My knit blanket is a basic stockinette stitch with seed stitch border. I'm not as confident designing knitting patterns yet since I've only been knitting for a little over a year. But it's simple, practical and of quality work, if I do say so myself.

So yeah. That's where I'm at. I hope that if I truly do become successful, if I sell a bunch on Etsy, by this time next year I want to start enter in stuff in craft fairs, and even potentially start thinking about renting a space at the farmer's market and selling to live people. Or finding a small store, locally, to sell in. I'm feeling pretty optimistic.

Let the beauty of what you love be what you do." -Rumi

Tuesday, July 22, 2014

Sock, Socks, Socks For Career Girls

Wooooow, it has been a long time since I last blogged. Now that I'm a real grown up, I am trying to dedicate my new found free time to my more creative pursuits, so expect more updates here. Probably.  I've said it in the past, but sometimes (every time) I went back on that promise to my faithful readers.  I'll try and be less of a liar this time.

Okay, since the last time we spoke, dear reader, I have decided that the #1 most glorious, wondrous thing to knit is SOCKS. Did you know that that was what I was going to say?  Was it the title? Is that how you knew?  I need to work on being more subtle.

I made my very first pair back in December right before a massive snow/ice storm moved into beautiful northwest Arkansas. And by right before, I mean I cast off and slipped them on literally just before snow started falling.


These are a super simple pair of toe up socks.  Because I am a silly child, I used two different kinds of yarn, with two different weights, made out of two different materials!  To be fair, I really like the combination of the cotton DK weight purple-y grey (the photo doesn't do this yarn justice) yarn and the pretty wool/silk blend fingering weight aqua-ish green yarn.  But this is America and I can do what I want.  And it actually turned out pretty well.  My toes are always cold so it was really nice to have the heavier weight yarn there to keep them extra toasty while I sat in my freezing apartment as cruel Old Man Winter lashed my domicile with unforgiving wind, pounding sleet and ice, and unrelenting snow.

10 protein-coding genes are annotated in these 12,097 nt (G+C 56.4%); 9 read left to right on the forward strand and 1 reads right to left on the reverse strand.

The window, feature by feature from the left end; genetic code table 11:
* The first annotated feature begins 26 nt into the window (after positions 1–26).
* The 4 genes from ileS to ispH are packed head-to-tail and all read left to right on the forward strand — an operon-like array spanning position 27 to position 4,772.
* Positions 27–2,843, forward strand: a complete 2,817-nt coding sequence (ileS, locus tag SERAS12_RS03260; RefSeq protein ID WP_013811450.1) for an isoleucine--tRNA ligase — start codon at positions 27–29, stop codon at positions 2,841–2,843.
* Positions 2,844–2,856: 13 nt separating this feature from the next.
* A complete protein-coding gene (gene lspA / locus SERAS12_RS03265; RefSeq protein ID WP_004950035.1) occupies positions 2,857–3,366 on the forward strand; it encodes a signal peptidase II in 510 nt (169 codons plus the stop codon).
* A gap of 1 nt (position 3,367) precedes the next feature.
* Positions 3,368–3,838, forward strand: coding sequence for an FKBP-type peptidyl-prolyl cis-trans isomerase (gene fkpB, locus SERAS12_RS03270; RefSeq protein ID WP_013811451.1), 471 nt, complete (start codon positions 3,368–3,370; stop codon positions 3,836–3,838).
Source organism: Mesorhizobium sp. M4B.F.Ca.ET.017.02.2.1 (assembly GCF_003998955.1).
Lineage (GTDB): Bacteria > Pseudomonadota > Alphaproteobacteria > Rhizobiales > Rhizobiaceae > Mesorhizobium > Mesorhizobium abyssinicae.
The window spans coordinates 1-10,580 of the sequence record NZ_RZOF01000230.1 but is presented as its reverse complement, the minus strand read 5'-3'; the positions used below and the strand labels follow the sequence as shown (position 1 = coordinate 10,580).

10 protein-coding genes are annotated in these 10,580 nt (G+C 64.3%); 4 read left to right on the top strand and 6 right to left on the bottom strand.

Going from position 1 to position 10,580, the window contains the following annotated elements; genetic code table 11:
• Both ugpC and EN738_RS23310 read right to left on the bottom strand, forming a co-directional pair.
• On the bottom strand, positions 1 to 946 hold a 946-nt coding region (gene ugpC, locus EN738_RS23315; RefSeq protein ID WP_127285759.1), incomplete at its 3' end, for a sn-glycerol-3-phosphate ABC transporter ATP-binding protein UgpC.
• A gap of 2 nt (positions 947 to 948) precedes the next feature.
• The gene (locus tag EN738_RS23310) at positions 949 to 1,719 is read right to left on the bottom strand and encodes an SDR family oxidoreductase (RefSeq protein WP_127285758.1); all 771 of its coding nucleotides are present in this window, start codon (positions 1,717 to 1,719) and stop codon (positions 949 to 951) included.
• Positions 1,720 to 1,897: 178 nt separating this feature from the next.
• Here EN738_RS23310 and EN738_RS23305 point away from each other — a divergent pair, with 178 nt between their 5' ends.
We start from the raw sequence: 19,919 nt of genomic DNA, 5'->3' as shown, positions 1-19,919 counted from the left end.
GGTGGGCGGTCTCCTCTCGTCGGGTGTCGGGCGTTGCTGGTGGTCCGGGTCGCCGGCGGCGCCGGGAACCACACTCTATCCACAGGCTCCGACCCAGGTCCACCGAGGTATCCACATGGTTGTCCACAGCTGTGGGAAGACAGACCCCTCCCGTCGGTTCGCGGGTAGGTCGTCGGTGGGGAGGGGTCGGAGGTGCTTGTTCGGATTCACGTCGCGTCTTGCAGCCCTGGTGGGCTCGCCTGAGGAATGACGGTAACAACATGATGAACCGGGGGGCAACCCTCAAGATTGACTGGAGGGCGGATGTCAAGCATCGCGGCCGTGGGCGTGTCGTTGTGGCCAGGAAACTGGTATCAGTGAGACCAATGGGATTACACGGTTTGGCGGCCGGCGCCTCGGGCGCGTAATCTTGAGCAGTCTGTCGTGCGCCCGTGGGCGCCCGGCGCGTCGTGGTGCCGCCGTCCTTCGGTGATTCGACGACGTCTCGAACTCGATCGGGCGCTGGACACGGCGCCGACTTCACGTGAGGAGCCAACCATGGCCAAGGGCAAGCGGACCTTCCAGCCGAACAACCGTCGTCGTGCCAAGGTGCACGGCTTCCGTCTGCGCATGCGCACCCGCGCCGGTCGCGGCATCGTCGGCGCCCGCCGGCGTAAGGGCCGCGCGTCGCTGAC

But there was something amiss with these socks.  I, fool that I was, knit them one at a time. I know, I know! Fie on past me.  It took forever (like a week) to knit them separately.  I didn't have that kind of time.  Polar vortex was coming!  It was going to be cold (holy God, did it get cold!). I needed to be an efficient sock making machine. So I watched a whole bunch of videos on youtube and learned how to knit two socks at a time.  



I made these with two balls of yarn I got in a sampler from Etsy.  One, her yarn is absolutely lovely and at pretty decent prices, so definitely check her out.  Two, making two socks at a time is sooooooo easy.  Like, ridiculously, I-don't-know-why-people-still-knit-socks-one-at-a-time easy.  I'm sure having two different colored yarns helped keep things in order, but I like to think it was because of my nimbleness with the long needles and my cleverness with being able to follow simple instructions.  

I decided to try my hand at a more complicated pattern for two-at-a-time toe up socks for my mom.  I bought the Serpentine Socks Pattern because it was pretty and I figured it was something ma would like. I knit them in the same green wool/silk yarn that I primarily used for my first pair of socks. 


They turned out lovely! Except for the fact that I accidentally held the yarn too tightly as I was binding off and they're too small for her to pull them up.  So as soon as I get brave enough to ball another hank of this yarn (it was on sale for a steal and it was pretty and I bought ten hanks and don't judge me!) since I only have a ball winder and no swift and trying to wind a hank without a swift is a NIGHTMARE I'm going to make her another pair but be more mindful of my tension. Or try them on BEFORE I bind off.  

Finally, I have been working on a pair of wool socks for my beloved grandma who constantly has cold feet.
  

I've taken forever with these mostly because it's gotten hot and working with wool while it's hot out is positively dreadful. Also because grandma's feet aren't hot right now because it's hot, humid summertime. I think I've gotten to the point where I start to turn the heel, but her feet are tiny and I don't want to make them the wrong size because I've gustimated her size incorrectly.  I just need to remember to grab my project bag the next time I go and see her so I can make her try them on because turning the heel and knitting the leg is a buh-reez for me.  

So yeah, socks. I love making them. I love wearing them. And I'm starting to look into new sock yarn to buy and patterns to undertake since cold weather is gloriously, blessedly just around the corner. Hopefully.  Or  I'll have to look into knitting summer socks. Is that even a thing? 
       

"One can never have enough socks." -Albus Dumbledore